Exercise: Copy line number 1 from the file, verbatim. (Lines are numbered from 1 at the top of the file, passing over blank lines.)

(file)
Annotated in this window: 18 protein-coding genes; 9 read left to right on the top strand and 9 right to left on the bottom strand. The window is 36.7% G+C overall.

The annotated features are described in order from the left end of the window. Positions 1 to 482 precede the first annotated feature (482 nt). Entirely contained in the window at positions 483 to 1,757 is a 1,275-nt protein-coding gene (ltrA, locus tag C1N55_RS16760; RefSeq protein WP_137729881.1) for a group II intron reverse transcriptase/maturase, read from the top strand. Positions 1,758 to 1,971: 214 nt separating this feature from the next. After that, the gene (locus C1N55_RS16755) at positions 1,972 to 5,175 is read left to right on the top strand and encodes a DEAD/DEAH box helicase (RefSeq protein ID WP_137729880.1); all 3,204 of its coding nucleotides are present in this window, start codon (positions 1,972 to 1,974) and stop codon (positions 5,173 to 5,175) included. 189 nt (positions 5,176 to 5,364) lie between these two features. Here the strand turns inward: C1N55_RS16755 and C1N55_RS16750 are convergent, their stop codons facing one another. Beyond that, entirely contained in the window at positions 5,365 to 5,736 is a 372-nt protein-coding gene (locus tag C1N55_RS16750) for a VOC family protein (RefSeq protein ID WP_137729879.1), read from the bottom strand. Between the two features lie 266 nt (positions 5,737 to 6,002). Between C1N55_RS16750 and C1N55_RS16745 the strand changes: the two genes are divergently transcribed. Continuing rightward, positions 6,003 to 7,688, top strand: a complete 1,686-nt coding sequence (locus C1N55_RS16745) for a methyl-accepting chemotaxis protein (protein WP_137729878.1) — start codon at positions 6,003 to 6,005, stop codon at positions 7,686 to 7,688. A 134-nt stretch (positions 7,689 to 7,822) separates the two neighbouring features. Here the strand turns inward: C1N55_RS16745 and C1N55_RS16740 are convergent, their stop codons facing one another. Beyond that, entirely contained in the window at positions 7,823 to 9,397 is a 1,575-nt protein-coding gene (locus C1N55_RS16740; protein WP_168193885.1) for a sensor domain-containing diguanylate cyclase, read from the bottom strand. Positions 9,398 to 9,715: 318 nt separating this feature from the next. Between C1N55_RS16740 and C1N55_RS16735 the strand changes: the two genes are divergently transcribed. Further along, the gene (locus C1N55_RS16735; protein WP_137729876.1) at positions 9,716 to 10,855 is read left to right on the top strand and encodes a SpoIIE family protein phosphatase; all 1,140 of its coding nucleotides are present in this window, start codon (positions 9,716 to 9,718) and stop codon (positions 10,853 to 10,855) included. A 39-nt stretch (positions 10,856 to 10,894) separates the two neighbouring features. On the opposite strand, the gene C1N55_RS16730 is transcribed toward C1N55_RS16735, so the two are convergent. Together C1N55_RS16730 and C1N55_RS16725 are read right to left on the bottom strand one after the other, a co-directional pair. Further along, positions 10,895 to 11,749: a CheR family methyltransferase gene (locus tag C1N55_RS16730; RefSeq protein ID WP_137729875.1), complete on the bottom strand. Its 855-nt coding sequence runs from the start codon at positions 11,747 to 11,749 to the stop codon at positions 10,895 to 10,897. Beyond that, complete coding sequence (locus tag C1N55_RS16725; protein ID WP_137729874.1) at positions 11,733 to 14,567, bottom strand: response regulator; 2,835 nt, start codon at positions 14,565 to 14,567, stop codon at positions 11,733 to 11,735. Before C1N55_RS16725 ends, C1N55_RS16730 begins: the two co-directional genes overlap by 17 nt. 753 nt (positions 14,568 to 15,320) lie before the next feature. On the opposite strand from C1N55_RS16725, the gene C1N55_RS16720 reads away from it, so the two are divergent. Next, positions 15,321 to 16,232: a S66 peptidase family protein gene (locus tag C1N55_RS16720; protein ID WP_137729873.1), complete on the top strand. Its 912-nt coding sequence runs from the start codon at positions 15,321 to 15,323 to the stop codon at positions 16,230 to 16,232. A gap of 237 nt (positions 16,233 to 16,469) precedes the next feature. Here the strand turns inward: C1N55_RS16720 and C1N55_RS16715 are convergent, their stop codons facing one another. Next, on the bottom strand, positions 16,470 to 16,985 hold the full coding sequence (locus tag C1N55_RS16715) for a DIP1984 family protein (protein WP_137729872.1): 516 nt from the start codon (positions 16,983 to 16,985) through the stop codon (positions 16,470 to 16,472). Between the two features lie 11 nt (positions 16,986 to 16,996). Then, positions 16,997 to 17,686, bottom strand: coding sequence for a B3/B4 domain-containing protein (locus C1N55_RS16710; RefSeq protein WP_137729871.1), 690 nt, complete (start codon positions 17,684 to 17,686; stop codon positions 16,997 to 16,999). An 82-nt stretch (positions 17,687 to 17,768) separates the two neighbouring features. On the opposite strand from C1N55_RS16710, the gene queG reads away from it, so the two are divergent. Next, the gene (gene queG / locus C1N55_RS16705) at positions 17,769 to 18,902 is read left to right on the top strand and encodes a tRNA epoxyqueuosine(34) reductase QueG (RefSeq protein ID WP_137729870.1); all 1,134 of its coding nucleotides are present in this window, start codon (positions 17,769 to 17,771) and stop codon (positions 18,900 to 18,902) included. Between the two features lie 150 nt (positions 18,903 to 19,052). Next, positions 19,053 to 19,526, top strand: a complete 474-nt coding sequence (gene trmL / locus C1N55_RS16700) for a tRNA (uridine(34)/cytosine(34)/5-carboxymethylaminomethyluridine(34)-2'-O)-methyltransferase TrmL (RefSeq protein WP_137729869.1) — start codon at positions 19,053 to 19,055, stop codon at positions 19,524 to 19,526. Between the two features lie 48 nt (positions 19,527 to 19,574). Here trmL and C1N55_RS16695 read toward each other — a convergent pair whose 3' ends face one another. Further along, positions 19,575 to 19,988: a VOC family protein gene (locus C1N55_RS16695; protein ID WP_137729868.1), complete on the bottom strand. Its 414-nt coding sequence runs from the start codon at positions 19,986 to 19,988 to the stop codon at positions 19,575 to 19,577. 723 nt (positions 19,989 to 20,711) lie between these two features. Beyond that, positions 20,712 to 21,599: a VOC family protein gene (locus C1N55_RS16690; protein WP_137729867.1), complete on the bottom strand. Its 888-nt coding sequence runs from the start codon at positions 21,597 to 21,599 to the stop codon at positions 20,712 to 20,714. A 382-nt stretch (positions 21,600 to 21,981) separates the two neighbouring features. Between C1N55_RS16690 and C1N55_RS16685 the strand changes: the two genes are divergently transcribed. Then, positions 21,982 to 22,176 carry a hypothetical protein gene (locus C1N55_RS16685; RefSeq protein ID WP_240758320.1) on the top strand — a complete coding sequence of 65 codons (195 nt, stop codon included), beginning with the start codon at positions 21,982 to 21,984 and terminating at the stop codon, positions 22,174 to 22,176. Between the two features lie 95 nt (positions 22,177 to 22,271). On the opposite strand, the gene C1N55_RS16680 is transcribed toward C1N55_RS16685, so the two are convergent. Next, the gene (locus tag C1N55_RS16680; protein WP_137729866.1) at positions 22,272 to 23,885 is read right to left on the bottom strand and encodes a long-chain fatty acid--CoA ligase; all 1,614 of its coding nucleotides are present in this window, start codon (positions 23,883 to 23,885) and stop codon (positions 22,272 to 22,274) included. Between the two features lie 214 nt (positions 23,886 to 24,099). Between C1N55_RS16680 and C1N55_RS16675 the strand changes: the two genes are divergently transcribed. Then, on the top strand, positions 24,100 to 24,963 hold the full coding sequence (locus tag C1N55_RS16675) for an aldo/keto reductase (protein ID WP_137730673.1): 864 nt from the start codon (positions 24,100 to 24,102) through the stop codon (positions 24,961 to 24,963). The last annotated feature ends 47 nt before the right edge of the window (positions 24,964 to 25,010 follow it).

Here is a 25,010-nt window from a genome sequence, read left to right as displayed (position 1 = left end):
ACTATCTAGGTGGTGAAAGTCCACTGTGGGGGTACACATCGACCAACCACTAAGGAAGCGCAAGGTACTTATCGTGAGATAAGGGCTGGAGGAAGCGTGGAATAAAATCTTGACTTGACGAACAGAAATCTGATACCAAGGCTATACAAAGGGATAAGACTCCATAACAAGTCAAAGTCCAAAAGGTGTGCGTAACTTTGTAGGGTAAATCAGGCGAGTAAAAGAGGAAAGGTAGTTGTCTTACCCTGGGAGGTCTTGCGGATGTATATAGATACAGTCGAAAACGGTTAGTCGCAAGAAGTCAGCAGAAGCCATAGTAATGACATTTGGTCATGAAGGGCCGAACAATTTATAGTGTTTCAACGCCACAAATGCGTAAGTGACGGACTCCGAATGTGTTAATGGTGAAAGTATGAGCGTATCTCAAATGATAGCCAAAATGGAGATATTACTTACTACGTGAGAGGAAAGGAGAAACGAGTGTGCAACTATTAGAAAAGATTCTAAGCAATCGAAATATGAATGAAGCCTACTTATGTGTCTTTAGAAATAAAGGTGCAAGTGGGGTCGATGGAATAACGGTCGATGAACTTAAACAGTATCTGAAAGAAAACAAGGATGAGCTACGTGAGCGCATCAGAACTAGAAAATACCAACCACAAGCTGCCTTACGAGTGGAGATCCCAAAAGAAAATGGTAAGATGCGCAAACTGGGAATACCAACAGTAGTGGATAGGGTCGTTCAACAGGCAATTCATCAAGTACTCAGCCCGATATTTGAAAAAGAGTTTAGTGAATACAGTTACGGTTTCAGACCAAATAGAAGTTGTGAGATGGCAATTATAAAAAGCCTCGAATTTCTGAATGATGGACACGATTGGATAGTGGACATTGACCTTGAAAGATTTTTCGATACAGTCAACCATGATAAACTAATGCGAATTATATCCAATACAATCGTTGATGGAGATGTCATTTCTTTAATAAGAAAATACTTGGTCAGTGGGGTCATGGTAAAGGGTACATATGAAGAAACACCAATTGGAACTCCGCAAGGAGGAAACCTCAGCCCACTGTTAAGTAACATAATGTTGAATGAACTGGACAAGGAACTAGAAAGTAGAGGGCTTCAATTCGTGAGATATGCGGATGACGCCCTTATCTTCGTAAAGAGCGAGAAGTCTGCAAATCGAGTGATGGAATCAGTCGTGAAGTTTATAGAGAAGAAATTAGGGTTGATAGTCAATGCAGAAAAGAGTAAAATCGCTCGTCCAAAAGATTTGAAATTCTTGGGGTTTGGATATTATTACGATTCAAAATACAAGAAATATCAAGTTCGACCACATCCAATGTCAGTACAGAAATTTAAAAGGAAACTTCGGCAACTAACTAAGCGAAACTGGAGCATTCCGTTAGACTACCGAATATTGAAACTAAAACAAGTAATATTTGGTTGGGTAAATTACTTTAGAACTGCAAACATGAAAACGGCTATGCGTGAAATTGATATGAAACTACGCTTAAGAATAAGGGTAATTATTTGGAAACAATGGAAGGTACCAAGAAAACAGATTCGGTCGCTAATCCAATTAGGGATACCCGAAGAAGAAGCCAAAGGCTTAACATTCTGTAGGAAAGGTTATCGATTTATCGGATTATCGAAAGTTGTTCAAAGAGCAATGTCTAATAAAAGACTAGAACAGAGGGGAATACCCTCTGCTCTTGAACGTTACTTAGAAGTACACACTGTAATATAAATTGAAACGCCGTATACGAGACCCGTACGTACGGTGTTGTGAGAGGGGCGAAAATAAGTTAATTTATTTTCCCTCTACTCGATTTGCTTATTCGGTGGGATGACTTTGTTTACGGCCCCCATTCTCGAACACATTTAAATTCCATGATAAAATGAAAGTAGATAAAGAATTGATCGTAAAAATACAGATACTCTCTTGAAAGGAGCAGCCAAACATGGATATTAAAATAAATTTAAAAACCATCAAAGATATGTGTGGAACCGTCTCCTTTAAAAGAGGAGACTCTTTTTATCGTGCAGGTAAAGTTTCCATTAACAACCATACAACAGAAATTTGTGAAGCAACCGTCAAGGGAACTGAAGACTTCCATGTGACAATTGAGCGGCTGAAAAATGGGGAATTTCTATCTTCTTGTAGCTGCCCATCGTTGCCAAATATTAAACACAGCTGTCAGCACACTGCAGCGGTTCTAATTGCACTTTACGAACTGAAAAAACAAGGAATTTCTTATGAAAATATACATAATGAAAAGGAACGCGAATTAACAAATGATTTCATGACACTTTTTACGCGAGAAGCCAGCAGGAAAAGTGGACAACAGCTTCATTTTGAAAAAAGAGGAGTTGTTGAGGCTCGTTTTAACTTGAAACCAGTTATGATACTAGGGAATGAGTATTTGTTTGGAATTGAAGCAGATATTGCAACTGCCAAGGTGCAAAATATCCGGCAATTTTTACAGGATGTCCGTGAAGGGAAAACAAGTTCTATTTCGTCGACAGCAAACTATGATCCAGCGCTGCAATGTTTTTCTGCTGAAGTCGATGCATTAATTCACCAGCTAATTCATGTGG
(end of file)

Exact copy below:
Annotated in this window: 18 protein-coding genes; 9 read left to right on the top strand and 9 right to left on the bottom strand. The window is 36.7% G+C overall.